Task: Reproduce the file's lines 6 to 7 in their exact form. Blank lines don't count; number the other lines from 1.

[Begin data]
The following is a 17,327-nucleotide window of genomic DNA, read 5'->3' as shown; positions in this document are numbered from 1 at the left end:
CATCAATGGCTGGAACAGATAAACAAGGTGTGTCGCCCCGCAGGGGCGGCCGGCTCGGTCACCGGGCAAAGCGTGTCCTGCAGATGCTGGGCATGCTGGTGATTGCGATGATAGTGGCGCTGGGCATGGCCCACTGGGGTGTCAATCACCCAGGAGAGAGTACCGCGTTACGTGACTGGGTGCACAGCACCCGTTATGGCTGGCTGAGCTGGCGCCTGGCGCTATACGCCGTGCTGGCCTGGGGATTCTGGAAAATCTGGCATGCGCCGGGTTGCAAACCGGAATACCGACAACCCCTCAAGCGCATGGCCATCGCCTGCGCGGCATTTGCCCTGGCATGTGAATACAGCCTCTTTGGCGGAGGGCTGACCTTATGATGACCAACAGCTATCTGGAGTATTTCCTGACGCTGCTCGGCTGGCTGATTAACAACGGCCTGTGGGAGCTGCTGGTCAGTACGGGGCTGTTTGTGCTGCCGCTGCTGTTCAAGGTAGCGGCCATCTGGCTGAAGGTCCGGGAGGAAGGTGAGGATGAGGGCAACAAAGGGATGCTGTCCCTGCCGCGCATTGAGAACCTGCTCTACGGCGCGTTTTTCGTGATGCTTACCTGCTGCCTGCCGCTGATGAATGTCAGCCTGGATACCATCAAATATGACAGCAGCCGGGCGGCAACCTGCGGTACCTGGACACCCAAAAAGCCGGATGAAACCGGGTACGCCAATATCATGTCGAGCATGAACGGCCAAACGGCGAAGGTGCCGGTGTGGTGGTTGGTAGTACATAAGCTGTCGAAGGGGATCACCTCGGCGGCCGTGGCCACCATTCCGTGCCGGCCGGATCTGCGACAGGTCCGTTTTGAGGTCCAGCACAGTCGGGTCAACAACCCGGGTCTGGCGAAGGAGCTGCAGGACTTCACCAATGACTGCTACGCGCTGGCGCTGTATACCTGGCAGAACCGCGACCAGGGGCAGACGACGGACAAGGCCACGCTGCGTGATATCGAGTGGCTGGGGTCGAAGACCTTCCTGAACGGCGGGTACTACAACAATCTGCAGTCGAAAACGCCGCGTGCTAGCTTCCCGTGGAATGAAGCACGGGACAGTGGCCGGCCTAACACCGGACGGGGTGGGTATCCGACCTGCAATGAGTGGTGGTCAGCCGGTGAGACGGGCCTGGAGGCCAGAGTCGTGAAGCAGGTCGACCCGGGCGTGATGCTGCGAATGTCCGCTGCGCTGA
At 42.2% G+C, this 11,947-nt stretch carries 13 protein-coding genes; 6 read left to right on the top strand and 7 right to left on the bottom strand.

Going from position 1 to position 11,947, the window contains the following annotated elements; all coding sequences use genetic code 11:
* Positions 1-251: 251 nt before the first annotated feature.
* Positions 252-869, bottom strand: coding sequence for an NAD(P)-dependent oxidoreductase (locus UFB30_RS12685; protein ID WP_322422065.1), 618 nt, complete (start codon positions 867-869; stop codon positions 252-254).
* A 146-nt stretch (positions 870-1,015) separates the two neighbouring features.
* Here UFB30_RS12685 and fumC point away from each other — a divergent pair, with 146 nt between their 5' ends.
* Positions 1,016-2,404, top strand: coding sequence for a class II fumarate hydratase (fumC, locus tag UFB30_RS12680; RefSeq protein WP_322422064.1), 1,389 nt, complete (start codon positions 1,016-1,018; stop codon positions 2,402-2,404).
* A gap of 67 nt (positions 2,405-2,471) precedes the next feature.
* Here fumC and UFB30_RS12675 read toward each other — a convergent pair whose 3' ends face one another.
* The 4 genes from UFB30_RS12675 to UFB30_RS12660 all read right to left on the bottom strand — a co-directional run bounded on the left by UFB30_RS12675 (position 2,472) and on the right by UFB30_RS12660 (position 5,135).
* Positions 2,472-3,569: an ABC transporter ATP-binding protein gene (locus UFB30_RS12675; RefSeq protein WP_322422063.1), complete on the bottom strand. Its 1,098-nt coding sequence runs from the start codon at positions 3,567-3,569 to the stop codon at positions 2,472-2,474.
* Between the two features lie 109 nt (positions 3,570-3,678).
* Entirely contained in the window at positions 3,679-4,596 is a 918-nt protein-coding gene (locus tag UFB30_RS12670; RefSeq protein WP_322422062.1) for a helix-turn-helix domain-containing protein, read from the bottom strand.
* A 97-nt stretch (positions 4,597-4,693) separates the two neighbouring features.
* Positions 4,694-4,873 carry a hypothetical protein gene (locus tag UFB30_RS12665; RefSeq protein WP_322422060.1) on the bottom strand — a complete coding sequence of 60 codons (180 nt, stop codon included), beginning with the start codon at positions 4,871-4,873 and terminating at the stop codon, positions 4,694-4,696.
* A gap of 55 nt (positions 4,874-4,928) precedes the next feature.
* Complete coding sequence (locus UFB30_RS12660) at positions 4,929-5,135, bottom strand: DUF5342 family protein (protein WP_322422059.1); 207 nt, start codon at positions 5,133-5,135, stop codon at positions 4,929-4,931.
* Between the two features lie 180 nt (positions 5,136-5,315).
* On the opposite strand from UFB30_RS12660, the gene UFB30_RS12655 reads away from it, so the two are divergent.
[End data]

* Positions 252-869, bottom strand: coding sequence for an NAD(P)-dependent oxidoreductase (locus UFB30_RS12685; protein ID WP_322422065.1), 618 nt, complete (start codon positions 867-869; stop codon positions 252-254).
* A 146-nt stretch (positions 870-1,015) separates the two neighbouring features.